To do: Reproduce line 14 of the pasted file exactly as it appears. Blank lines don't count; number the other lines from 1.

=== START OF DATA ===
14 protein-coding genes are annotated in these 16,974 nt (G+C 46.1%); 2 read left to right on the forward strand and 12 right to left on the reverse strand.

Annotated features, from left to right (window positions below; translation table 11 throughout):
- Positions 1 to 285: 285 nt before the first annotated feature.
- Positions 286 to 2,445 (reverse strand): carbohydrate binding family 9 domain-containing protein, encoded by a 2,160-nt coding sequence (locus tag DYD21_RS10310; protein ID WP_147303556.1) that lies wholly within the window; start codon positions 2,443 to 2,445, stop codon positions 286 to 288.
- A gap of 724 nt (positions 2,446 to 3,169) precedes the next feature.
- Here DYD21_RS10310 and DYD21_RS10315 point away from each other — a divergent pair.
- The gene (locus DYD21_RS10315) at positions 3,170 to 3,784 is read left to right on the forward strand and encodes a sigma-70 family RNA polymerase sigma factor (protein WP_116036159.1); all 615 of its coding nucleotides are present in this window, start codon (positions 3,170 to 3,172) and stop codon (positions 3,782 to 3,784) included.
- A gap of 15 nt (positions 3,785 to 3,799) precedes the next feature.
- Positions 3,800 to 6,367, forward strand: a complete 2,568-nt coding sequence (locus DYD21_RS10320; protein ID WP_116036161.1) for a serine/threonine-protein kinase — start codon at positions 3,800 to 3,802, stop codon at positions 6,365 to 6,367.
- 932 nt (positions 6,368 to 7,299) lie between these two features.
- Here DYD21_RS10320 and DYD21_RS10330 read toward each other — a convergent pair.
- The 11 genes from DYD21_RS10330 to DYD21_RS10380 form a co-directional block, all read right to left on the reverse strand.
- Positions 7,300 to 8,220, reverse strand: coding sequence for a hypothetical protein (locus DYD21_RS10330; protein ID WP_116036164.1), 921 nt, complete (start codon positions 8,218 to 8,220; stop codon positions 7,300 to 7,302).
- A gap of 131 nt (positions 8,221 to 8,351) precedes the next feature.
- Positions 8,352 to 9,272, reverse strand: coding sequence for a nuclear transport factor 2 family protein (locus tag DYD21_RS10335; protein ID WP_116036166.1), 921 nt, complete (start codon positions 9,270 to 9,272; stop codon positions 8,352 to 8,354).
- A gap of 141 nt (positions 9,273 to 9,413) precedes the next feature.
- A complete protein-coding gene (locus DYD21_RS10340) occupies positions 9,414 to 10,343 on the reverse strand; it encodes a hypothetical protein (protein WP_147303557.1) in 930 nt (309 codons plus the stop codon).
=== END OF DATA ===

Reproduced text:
- A gap of 131 nt (positions 8,221 to 8,351) precedes the next feature.